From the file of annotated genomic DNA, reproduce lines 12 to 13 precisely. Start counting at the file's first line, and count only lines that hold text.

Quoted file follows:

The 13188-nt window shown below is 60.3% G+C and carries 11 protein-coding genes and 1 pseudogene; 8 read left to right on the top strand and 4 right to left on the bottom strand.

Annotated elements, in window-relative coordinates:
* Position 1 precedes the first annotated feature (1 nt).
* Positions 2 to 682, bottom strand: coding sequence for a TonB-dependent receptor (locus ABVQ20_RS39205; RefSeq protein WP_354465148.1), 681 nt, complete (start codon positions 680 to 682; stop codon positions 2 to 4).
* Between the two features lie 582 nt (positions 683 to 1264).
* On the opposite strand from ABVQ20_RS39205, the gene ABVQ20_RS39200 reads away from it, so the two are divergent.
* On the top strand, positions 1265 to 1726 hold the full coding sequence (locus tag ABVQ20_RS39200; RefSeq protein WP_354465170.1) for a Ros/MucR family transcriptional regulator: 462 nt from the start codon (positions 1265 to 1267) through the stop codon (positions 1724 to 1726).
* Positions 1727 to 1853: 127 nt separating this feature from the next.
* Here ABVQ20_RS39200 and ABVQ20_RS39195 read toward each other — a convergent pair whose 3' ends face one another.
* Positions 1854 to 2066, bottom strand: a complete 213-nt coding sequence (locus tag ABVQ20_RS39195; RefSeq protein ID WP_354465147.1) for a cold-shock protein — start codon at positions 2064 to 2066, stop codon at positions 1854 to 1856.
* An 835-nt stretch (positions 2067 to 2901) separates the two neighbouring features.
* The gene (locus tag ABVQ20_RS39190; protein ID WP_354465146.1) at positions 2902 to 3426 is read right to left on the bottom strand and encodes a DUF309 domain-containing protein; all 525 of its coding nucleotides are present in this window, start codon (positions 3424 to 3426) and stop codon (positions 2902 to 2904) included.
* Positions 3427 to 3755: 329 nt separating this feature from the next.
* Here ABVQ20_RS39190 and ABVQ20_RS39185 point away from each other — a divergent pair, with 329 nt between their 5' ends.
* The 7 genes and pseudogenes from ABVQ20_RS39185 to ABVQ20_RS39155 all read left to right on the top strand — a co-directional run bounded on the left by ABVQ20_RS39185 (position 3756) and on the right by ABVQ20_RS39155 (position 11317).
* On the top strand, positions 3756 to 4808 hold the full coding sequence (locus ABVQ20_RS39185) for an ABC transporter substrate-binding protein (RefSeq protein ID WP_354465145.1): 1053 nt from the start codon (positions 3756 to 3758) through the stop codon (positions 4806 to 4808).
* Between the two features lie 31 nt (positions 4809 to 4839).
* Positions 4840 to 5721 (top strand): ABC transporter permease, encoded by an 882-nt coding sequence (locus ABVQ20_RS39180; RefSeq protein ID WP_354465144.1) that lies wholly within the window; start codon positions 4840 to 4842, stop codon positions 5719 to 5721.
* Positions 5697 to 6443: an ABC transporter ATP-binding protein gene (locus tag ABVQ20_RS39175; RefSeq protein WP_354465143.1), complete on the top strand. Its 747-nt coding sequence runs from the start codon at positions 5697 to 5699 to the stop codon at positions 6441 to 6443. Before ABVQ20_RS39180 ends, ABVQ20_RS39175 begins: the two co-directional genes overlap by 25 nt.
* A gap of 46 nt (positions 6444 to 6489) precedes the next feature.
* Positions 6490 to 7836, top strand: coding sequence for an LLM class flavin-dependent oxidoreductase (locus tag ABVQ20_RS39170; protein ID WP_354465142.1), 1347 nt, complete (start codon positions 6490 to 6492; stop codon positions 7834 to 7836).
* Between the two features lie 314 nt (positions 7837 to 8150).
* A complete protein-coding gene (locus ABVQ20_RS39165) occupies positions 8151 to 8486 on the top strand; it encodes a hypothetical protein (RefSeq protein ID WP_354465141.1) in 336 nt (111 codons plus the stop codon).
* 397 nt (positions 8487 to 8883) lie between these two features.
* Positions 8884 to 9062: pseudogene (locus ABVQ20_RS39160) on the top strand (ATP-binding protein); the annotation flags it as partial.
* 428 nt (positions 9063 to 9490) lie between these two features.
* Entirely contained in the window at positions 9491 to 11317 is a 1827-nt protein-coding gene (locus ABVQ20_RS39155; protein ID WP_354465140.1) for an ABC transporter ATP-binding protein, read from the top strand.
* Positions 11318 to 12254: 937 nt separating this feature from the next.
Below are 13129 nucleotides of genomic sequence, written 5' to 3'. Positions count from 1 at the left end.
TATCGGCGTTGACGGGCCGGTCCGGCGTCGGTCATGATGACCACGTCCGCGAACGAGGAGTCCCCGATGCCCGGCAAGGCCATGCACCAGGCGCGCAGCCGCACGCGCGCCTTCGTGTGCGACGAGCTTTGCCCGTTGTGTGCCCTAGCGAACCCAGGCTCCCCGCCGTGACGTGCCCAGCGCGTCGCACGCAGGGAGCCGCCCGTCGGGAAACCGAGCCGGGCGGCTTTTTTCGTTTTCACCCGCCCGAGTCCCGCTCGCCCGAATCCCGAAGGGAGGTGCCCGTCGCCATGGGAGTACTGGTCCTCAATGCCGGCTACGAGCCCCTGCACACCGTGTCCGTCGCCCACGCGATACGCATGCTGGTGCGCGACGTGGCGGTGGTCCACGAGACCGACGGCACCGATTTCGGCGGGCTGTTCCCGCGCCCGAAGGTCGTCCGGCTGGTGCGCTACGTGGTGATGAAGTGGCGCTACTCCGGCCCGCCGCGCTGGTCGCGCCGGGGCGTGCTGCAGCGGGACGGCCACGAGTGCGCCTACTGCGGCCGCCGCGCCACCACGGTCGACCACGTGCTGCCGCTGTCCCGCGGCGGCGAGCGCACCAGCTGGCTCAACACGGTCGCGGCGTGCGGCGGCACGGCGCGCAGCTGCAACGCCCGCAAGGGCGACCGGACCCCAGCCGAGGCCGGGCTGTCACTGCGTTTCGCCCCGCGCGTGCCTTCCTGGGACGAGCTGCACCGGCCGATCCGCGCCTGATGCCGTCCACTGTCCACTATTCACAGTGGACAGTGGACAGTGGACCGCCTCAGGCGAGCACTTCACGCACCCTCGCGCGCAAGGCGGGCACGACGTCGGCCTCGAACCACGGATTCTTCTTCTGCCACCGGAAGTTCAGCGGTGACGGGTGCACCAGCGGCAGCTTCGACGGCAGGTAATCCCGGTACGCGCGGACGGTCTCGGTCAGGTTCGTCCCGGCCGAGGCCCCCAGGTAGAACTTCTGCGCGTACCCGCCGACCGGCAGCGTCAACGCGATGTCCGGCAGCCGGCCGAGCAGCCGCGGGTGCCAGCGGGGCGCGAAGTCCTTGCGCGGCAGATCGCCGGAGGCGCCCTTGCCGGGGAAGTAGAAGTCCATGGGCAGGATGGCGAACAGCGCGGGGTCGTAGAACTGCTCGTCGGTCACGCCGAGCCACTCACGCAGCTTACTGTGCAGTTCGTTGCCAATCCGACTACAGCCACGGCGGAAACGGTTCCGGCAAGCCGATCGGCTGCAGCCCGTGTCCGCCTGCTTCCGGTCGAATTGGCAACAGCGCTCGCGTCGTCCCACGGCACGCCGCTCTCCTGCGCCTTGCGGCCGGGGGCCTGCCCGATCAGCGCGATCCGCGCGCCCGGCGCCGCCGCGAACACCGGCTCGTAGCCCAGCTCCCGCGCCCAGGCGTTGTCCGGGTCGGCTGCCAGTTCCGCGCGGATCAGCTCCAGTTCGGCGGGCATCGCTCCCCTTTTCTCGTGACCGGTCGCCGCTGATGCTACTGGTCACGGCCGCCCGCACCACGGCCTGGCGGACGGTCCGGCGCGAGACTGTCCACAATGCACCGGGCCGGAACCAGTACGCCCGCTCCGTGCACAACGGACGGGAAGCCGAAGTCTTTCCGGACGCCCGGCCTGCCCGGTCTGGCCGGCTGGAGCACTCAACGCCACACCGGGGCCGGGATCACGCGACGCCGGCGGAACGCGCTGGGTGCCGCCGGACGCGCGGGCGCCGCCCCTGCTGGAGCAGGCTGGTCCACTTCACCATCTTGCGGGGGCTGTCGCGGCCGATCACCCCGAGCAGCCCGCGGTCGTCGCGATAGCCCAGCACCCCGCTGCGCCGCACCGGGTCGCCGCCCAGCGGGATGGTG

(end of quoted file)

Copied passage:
* The gene (locus tag ABVQ20_RS39190; protein ID WP_354465146.1) at positions 2902 to 3426 is read right to left on the bottom strand and encodes a DUF309 domain-containing protein; all 525 of its coding nucleotides are present in this window, start codon (positions 3424 to 3426) and stop codon (positions 2902 to 2904) included.
* Positions 3427 to 3755: 329 nt separating this feature from the next.